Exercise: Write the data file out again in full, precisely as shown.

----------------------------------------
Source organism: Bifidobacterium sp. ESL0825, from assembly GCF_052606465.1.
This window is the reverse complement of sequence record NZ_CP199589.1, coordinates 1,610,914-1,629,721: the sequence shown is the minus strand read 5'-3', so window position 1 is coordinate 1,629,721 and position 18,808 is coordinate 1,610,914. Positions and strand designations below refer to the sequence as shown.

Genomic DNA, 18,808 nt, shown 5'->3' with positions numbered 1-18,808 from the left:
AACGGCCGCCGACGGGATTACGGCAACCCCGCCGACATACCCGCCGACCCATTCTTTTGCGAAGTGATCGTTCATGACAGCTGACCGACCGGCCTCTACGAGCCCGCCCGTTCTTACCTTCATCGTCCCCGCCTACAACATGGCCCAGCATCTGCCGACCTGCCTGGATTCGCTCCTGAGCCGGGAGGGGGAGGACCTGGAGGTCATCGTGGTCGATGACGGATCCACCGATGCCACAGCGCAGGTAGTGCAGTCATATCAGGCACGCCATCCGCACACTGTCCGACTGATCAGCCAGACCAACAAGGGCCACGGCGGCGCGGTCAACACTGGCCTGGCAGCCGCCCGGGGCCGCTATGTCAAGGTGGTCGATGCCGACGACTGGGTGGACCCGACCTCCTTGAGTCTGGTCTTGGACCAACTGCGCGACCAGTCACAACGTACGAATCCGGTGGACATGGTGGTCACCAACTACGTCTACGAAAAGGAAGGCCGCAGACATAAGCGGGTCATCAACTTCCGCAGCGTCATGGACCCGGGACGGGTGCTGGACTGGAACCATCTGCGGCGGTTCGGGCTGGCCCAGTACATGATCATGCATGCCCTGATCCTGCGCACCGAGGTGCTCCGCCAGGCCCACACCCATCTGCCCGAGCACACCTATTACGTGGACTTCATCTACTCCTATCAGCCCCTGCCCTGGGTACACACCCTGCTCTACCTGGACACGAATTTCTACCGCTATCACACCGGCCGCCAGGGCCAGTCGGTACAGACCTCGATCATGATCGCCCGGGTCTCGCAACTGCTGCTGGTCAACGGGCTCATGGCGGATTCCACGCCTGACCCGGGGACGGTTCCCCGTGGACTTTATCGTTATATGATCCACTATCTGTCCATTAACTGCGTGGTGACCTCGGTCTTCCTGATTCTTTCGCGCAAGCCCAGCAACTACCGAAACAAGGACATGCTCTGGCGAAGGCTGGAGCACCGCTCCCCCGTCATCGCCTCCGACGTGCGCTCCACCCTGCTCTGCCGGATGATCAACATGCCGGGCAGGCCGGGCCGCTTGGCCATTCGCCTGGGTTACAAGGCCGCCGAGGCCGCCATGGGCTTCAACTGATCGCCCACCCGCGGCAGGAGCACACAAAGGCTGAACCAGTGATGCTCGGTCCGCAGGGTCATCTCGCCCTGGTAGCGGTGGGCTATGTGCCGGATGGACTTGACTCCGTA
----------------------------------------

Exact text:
Source organism: Bifidobacterium sp. ESL0825, from assembly GCF_052606465.1.
This window is the reverse complement of sequence record NZ_CP199589.1, coordinates 1,610,914-1,629,721: the sequence shown is the minus strand read 5'-3', so window position 1 is coordinate 1,629,721 and position 18,808 is coordinate 1,610,914. Positions and strand designations below refer to the sequence as shown.

Genomic DNA, 18,808 nt, shown 5'->3' with positions numbered 1-18,808 from the left:
AACGGCCGCCGACGGGATTACGGCAACCCCGCCGACATACCCGCCGACCCATTCTTTTGCGAAGTGATCGTTCATGACAGCTGACCGACCGGCCTCTACGAGCCCGCCCGTTCTTACCTTCATCGTCCCCGCCTACAACATGGCCCAGCATCTGCCGACCTGCCTGGATTCGCTCCTGAGCCGGGAGGGGGAGGACCTGGAGGTCATCGTGGTCGATGACGGATCCACCGATGCCACAGCGCAGGTAGTGCAGTCATATCAGGCACGCCATCCGCACACTGTCCGACTGATCAGCCAGACCAACAAGGGCCACGGCGGCGCGGTCAACACTGGCCTGGCAGCCGCCCGGGGCCGCTATGTCAAGGTGGTCGATGCCGACGACTGGGTGGACCCGACCTCCTTGAGTCTGGTCTTGGACCAACTGCGCGACCAGTCACAACGTACGAATCCGGTGGACATGGTGGTCACCAACTACGTCTACGAAAAGGAAGGCCGCAGACATAAGCGGGTCATCAACTTCCGCAGCGTCATGGACCCGGGACGGGTGCTGGACTGGAACCATCTGCGGCGGTTCGGGCTGGCCCAGTACATGATCATGCATGCCCTGATCCTGCGCACCGAGGTGCTCCGCCAGGCCCACACCCATCTGCCCGAGCACACCTATTACGTGGACTTCATCTACTCCTATCAGCCCCTGCCCTGGGTACACACCCTGCTCTACCTGGACACGAATTTCTACCGCTATCACACCGGCCGCCAGGGCCAGTCGGTACAGACCTCGATCATGATCGCCCGGGTCTCGCAACTGCTGCTGGTCAACGGGCTCATGGCGGATTCCACGCCTGACCCGGGGACGGTTCCCCGTGGACTTTATCGTTATATGATCCACTATCTGTCCATTAACTGCGTGGTGACCTCGGTCTTCCTGATTCTTTCGCGCAAGCCCAGCAACTACCGAAACAAGGACATGCTCTGGCGAAGGCTGGAGCACCGCTCCCCCGTCATCGCCTCCGACGTGCGCTCCACCCTGCTCTGCCGGATGATCAACATGCCGGGCAGGCCGGGCCGCTTGGCCATTCGCCTGGGTTACAAGGCCGCCGAGGCCGCCATGGGCTTCAACTGATCGCCCACCCGCGGCAGGAGCACACAAAGGCTGAACCAGTGATGCTCGGTCCGCAGGGTCATCTCGCCCTGGTAGCGGTGGGCTATGTGCCGGATGGACTTGACTCCGTA